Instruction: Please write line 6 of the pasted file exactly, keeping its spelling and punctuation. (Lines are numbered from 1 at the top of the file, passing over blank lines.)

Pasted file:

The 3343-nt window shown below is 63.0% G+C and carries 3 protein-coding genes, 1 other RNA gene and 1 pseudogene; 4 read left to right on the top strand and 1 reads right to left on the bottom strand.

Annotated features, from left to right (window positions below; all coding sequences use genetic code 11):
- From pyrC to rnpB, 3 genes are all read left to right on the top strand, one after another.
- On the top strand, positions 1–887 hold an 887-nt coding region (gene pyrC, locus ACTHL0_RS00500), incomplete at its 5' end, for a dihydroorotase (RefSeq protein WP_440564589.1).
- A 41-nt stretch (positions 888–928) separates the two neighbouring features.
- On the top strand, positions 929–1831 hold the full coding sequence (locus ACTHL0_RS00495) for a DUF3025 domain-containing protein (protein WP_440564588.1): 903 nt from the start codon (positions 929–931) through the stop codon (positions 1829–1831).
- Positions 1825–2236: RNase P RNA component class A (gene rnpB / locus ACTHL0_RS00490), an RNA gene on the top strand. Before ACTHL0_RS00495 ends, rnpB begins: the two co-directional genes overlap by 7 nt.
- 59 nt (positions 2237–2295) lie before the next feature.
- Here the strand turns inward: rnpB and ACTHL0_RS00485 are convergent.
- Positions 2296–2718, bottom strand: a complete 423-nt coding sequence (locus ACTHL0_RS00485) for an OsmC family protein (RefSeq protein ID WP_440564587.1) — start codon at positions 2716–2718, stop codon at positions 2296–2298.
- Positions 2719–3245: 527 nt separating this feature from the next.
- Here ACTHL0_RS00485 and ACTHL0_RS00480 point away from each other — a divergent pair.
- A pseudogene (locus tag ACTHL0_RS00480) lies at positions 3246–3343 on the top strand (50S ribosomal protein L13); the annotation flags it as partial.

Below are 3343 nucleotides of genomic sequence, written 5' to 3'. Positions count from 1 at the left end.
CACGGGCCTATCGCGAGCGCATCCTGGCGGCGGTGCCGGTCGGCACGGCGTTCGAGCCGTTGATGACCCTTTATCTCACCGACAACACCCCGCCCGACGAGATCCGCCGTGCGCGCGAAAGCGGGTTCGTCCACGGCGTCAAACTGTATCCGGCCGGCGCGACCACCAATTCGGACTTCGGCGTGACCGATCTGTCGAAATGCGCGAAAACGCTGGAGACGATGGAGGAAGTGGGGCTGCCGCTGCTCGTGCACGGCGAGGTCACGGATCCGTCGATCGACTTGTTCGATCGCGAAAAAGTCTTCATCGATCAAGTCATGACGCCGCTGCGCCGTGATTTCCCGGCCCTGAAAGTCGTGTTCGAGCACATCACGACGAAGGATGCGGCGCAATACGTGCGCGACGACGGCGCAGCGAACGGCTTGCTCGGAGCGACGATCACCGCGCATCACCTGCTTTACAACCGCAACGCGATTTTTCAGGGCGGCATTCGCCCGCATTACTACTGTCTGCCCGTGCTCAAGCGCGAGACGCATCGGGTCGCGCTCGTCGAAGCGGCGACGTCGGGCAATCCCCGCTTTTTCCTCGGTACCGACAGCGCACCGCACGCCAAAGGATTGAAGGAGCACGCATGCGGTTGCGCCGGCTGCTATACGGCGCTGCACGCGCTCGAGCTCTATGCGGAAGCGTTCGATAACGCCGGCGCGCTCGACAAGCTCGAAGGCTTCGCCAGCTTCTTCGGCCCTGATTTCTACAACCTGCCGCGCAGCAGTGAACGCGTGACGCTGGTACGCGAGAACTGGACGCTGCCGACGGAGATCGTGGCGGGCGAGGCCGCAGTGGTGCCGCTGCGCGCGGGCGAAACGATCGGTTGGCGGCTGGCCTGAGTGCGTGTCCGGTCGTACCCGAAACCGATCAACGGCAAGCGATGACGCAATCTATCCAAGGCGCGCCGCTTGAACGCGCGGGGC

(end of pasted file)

- On the top strand, positions 929–1831 hold the full coding sequence (locus ACTHL0_RS00495) for a DUF3025 domain-containing protein (protein WP_440564588.1): 903 nt from the start codon (positions 929–931) through the stop codon (positions 1829–1831).